Indeed, he suggests that these Muslim theologians are more rational than Gibbon’s critics, 18th-century Anglicans. Islam is close to what a “philosophic theist” might believe in. It is “a creed too sublime, perhaps, for our present faculties”. In other words, he is telling his critics, if you do not understand that Islam is a superior form of rational monotheism, that is because your intellectual facilities (unlike those of the interpreters of the Qur’an) are insufficient. A resounding attack on his intellectual and political opponents, but phrased in a way as to give no handhold for those who wish to counter-attack.
The Romantic movement embraced the cult of the “great men”, figures who towered over the common mortals, and Muhamad was clearly one of them for the writers who sang his praise, including Goethe, Thomas Carlyle, Washington Irving, and Alphonse de Lamartine. Napoleon Bonaparte’s admiration for Muhammad was boundless: he saw him as a charismatic leader, sage lawgiver, and brilliant general: all that Napoleon himself strove to be (but of course more successful, as the ex-emperor ruefully lamented from his island exile in St. Helena).
Things looked a bit different for 19th-century European Jews like Abraham Geiger, rabbi and leader of a movement for Jewish reform. He presented Muhammad as a brilliant reformer who had learned his monotheism from Talmudic scholars and who subsequently adapted it to his Arab audience. Geiger’s Muhammad was in essence a Jewish reformer (as was Jesus, he affirmed): not strictly a Jew, in Muhammad’s case, but nonetheless a better Jew than Geiger’s Orthodox Jewish critics. Other Jewish scholars (in particular, Gustav Weil and Ignác Goldziher) embraced and refined this image of the Muslim prophet as a model for Jewish reform.
Each of these writers, from Stubbe in 1671 to Goldziher in the late nineteenth and early twentieth centuries, shows a keen interest in Muhammad and early Islam. Yet each of them is a product of his times, and is arguably more interested in making a point with Muhammad (against the Catholic or Anglican Church, against chauvinists and anti-Semites, or whatever) than in the prophet of Islam himself. What do their visions, polemical or praiseful, have to do with the real man of seventh-century Arabia? Here the historian faces the same problem as those who seek to grasp the “historical Jesus”: it is difficult, often impossible, to distinguish historical fact from pious legend, biography from hagiography. Jews, Christians, Muslims and others have, for almost fourteen centuries, portrayed the prophet in a great variety of ways.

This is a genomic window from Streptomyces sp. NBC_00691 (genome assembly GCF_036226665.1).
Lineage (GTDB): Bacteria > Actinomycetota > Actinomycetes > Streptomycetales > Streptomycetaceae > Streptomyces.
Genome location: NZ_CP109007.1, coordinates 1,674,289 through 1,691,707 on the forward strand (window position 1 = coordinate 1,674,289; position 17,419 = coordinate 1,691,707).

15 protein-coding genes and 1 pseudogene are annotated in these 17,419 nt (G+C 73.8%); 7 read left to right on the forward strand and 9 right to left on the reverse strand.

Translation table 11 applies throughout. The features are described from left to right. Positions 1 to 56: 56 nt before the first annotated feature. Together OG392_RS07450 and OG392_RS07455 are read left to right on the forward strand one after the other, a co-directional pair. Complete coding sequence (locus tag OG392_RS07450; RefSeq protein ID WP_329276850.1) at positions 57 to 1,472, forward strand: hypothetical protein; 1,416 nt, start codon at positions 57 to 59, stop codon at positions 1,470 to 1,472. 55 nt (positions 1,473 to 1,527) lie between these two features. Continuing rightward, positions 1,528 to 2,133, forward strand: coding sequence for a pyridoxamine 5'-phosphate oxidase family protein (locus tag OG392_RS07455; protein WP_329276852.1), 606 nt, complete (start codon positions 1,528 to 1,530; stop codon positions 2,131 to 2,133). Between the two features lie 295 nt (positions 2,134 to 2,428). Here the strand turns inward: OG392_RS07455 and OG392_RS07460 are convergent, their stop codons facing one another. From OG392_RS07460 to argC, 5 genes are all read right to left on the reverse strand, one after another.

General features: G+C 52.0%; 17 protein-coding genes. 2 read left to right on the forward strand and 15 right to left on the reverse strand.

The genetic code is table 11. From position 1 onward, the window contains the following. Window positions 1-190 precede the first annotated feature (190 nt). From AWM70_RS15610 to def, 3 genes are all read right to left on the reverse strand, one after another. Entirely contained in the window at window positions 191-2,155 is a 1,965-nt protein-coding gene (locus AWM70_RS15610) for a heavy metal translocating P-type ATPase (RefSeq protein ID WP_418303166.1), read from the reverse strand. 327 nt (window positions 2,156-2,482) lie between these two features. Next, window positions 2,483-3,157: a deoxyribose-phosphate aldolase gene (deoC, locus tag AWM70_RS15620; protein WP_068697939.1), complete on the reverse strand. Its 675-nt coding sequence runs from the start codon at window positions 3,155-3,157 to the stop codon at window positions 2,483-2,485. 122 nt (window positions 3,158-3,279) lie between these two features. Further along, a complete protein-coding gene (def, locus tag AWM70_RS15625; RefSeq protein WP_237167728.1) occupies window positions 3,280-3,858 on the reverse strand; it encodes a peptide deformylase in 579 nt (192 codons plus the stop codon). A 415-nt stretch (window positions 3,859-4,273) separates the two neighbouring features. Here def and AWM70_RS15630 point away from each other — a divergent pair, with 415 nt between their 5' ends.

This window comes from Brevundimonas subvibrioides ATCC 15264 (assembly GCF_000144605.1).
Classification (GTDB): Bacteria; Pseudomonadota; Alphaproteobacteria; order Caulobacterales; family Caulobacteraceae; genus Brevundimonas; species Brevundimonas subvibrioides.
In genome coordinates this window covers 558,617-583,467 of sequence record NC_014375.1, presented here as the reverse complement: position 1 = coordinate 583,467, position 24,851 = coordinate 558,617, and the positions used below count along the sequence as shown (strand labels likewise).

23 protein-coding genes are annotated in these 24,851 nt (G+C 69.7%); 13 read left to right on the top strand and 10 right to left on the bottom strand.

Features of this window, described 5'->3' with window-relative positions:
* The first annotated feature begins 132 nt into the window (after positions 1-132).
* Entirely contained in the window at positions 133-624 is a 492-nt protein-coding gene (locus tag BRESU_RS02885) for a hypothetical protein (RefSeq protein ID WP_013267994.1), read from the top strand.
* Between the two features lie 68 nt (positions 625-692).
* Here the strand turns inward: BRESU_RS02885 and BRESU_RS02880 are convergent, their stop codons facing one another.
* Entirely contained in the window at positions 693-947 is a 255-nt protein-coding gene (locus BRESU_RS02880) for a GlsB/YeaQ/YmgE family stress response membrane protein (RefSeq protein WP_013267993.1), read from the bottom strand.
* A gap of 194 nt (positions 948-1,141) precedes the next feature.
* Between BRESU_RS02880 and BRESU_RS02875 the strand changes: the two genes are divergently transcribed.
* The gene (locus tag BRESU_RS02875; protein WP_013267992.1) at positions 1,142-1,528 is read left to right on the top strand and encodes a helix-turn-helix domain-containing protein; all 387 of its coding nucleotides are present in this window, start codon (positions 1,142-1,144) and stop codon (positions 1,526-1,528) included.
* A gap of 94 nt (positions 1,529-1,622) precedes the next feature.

The historian may struggle to perceive the historical man of seventh-century Arabia behind the many thousands of texts and images that portray him. But no-one, Muslim or not, may plausibly claim to have a monopoly of truth about the prophet of Islam. The sheer variety and diversity of portraits of Muhammad have become both major fields of research and important elements in the dialogue of religions and cultures.
Much has been written about the innumerable Muslim portraits of the prophet, who appears in differing lights in different historical and cultural circumstances. One could write about the Iranian Muhammad, the Ottoman Muhammad, the Maghrebi Muhammad, the Wahhabi Muhammad, etc.; each of these would be comprised of multiple and diverse portraits, each telling us more about the cultures and individuals that produced those portraits than about the man of seventh-century Arabia. The same holds true for the portrayals by European writers, for whom the prophet of Islam appears as a mirror, expressing their fears, hopes and ambitions. He is an integral part of “Western” culture, an object of fascination and speculation for writers and artists for centuries: A European Muhammad.
John Tolan (University of Nantes, Academia Europaea)
(John Tolan is the author of the forthcoming book, “Faces of the prophet: a history of European views of Muhammad”, Princeton University Press, 2018).